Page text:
IT’S the Colchester equivalent of painting the Forth Bridge. Safeguarding the town’s Roman walls is truly a never-ending job, but work is finally soon due to finish on the latest section of repairs.
A £115,000 project has seen builders carrying out work they liken to keyhole surgery on part of the wall which runs behind Roman Road.
Vegetation has been stripped away and the top of the wall has been rebuilt.
Philip Wise, heritage manager for Colchester and Ipswich Museum Service, said the work had confirmed the walls, which show signs of previous repairs over the centuries, are Roman in origin all the way around.
“We’ve exposed the whole stretch and excavations have confirmed even under the bits which have been repaired above ground, there are Roman foundations,” he said.
“We also found a brick pillar, built in the 18th century to support the wall, and discovered a hole was knocked in the wall in the early 19th century to enable access to market gardens outside the walls.
“You could do that then. It would be a criminal offence now!”
The work has been carried out by Essex heritage building company, Bakers of Danbury, which specialised in historical structural and building work, with architectural advice from Colchester-based Purcell Miller Tritton.
Mr Wise said: “It’s been a bit like keyhole surgery – doing small bits of work just where it’s needed, “We’ve used the materials and methods the Romans would have used.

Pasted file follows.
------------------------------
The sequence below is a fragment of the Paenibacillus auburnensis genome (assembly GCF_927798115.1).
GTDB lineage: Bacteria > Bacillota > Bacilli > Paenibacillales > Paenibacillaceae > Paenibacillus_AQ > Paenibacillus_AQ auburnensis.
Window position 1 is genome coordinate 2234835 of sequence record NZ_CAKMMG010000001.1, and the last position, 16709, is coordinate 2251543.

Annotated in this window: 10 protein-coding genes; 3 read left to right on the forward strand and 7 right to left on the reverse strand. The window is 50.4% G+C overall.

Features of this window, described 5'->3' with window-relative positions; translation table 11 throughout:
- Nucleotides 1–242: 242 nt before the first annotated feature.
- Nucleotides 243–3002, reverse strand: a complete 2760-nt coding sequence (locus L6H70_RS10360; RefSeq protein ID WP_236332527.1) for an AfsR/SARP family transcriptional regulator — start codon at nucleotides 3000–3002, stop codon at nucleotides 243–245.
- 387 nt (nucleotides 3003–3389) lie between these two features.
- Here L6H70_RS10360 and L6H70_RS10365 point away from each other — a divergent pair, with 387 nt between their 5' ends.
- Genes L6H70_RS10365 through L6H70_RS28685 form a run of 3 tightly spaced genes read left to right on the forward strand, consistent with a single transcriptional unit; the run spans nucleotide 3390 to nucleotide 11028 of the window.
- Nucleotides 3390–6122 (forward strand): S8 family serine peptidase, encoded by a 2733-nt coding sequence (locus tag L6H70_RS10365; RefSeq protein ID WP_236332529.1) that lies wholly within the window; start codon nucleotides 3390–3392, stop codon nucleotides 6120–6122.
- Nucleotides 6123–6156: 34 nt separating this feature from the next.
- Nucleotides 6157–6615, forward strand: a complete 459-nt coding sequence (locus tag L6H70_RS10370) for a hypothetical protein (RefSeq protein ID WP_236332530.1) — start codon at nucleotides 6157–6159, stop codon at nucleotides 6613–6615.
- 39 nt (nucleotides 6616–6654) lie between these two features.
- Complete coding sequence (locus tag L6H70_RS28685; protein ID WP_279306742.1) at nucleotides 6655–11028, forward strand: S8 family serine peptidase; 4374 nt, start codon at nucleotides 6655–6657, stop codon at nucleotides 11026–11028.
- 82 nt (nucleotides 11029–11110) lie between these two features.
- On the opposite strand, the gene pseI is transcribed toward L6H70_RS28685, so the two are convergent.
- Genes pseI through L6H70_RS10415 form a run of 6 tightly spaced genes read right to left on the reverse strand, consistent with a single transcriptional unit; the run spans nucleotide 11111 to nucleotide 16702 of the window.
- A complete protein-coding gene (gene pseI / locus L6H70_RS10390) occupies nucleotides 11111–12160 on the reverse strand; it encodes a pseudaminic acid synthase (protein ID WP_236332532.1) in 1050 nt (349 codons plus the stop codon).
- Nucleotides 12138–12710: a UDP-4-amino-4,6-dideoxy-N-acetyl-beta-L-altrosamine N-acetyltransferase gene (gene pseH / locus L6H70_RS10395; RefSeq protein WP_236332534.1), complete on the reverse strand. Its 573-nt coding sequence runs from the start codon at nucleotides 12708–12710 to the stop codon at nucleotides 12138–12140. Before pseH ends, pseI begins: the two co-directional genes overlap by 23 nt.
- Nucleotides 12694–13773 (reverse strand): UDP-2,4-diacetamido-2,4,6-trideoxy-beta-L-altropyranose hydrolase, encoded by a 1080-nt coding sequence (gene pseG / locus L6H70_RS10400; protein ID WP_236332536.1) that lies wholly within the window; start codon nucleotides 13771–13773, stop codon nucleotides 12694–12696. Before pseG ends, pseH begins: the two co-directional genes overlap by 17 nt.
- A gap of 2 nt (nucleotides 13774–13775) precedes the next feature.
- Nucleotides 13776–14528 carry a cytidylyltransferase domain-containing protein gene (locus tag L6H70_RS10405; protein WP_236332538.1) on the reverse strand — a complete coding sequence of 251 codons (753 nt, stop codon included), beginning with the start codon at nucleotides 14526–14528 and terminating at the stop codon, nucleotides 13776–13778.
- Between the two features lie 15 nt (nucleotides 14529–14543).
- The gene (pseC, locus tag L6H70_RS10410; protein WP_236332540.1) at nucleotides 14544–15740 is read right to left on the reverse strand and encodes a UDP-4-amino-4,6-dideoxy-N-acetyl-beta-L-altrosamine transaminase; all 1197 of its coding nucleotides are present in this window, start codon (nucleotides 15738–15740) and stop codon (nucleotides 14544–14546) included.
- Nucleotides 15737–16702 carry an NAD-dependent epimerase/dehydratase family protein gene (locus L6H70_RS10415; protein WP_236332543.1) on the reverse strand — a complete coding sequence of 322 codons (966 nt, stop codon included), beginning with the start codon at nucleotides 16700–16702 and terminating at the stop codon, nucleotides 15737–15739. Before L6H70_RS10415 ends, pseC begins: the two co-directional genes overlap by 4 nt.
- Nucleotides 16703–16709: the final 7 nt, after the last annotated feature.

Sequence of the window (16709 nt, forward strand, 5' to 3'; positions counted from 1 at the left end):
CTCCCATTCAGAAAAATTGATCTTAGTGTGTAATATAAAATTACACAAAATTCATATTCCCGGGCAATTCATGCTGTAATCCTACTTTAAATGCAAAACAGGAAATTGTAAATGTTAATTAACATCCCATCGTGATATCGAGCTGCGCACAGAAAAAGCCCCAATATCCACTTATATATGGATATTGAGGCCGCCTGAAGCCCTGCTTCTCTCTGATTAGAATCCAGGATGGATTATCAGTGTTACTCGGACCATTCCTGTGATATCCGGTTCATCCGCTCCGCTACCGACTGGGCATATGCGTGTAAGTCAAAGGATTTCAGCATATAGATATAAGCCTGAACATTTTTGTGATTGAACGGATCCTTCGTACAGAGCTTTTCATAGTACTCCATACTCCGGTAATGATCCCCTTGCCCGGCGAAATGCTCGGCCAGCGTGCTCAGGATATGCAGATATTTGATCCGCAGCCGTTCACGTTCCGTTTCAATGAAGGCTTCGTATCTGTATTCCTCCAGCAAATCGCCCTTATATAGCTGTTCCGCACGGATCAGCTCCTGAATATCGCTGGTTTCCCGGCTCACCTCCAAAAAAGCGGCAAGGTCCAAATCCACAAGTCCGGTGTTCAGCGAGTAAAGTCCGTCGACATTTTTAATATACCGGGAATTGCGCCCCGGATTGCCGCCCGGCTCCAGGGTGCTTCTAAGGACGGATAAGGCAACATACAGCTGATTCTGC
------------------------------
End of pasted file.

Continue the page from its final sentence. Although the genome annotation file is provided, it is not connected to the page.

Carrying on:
“For the repairs, we’ve used original bits which have fallen off the wall wherever we can. Some of it is septaria, which is compressed mud in layman’s terms, and quite hard to get hold of.”
The work, which started in March and is due to finish next month, has been paid for by a £46,000 grant from English Heritage and money from Colchester Council.
Paul Smith, borough councillor responsible for culture and diversity, is pleased to have been able to use Essex companies.
He said: “Sometimes, you have to cast your net wide to find the appropriate contractors, but this shows what a diverse range of expertise there is in the local economy.
“Looking after the wall is an ongoing process, but the work we have done here will protect these walls for the next 30 years.
“We’re already looking at securing funding to do the next stretches, and will keep working our way round.”
The walls played a key role in defending the town down the years, not least when it was besieged during the English Civil War, yet they had been left to fall in to disrepair.
The council made its first concerted repair effort in 1941, on the stretch along Balkerne Hill. The fact resources were diverted from the war effort to carry out the work says a good deal about the poor state into which they had fallen at that stage.
Since then, regular maintenance has been carried out –£300,000 was spent between 1987 and 1996 with a further outlay of £100,000 since 2005.
Mr Smith said: “It is important we continue to look after the walls, and indeed all of Colchester’s rich historical heritage.
“They are a major part of the town’s character and attraction to tourists.”